DLC on PR Secrets to Broadcast

Aimee Yoon

Aimee Yoon

With her strategic thinking and keen media savvy, Aimee is a media relations guru and knows how to craft the angles reporters really want. Prior to co-founding Dotted Line Communications, Aimee sharpened her skills at InterActive Public Relations, a division of Porter Novelli International, Miller […]

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Yesterday’s Daily ‘Dog post by Allie Tedone, of Fusion PR, called “PR Secrets of Breaking into Broadcast: Best Days, Best Hooks and Best Practices for Scoring ‘Air Time’,” really resonated with me and was a good reminder of all the great tips we learn over the years. So often we put our heads down, nose to the grindstone, and forget how helpful basic best practices can be in our hectic every day lives filled with media pitches, press releases, and deadlines upon deadlines.

One major takeaway I had from the list is that Monday and Tuesday are the best days to pitch broadcast. So often I feel like people are just trying to ready themselves for the week on Monday, so it’s a great tip to hit the ground running with pitching and have all the prep done on Friday so you can get going. I also agreed that assignment desks are always a good bet to start with when you don’t have a direct contact at an outlet; however, since reporters rotate around who is sitting on the assignment desk at any given time, it is hard to know who to stay on for follow up!

I shared Allie’s story with the rest of the DLC team and it turned out we all had a little something to add to Allie’s great list.


Days/Times for Pitching — I agree with Aimee, it’s always good to know when the people we are pitching are most hungry. Sunday night is going to be my new Monday morning!

Titles — My knee jerk reaction as a PR person is that high-level outlets need high-level titles. It’s interesting to hear that broadcasters eschew seniority in favor of a good chat.

— Darcy


Have something visual to pitch to television — Reporters/Producers are slammed and get hundreds of pitches everyday. Competition for airtime is fierce and talking heads are not visual. It’s important to craft the segment for the producer (they’ll appreciate it) and detail the visuals that the viewers will see. If you make it easy for a producer they will have confidence in your ability to provide quality segments for other clients.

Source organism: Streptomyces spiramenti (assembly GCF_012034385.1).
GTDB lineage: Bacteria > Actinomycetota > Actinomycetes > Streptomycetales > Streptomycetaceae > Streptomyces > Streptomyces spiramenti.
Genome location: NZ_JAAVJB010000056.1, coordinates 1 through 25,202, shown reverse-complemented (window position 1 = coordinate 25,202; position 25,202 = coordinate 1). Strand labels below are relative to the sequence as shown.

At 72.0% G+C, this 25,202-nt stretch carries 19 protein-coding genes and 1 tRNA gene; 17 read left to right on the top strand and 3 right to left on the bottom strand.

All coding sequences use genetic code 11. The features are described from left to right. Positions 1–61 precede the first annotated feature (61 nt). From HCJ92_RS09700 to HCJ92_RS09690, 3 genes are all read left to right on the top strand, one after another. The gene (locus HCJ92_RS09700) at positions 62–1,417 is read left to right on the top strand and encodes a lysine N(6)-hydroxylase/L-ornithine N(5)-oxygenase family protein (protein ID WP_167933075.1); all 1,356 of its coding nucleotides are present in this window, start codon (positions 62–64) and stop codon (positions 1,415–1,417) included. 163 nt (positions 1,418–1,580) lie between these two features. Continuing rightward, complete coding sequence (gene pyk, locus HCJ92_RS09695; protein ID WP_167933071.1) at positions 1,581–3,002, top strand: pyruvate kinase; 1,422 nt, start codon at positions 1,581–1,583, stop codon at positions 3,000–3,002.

— Emily


Google Hangouts — I definitely thought this was a great alternative to a landline – knowing mobile doesn’t quite work, this is a good backup that I wouldn’t have considered.

Day/Times — I also agree with Darcy and Aimee, but also want to add that it’s important to know when the producer’s pitch meetings are; you definitely want to get your ideas over prior to those weekly/daily meetings.

— Jen


Media training is important -– No matter how many times a spokesperson says, “Oh I’ve done this a hundred times,” it’s always valuable to take time before the interview to do mock interviews. Practice over Google Hangouts or Skype so you can see your spokesperson’s facial expression and give them feedback before the interview.

Accents are tough to work with on the radio — Trust this Boston gal; the accent over the phone is never easy. Before your client unleashes their spiel on the “softwa-ah” industry, remind them to practice and over enunciate the words. And speak slowly; there is nothing worse than someone who takes fast with a killer accent (take it from me!)

— Denise


Ditch the forbidden statement: “I just wanted to follow up on my e-mail to you.”  — That’s three seconds wasted when you can just call and give them your pitch. It’s a line media hear every day from PR people, so if you want to stand out, refrain from that “did you get my e-mail?” script.

Day/Times — I second Jen’s tip on knowing the producer’s pitch meetings. Prime them with your story and then follow up right before they go in to make sure that it’s on their list to talk about in the meeting! Top of mind right before that meeting is crucial!

— Stephanie


Have something visual to pitch to television — Agreed! I also think it’s worth including a link to your spokesperson’s past work. I also think this is a good reminder that with broadcast it’s always about painting the full sensory experience with your pitch, which not only includes mentioning visual elements for a segment but also including examples of your spokesperson’s past work so the producer knows they’re getting a polished professional that will appeal to their viewers.

— Jenny


Be sure to check out the list, and let us know if you have any tips or thoughts to add!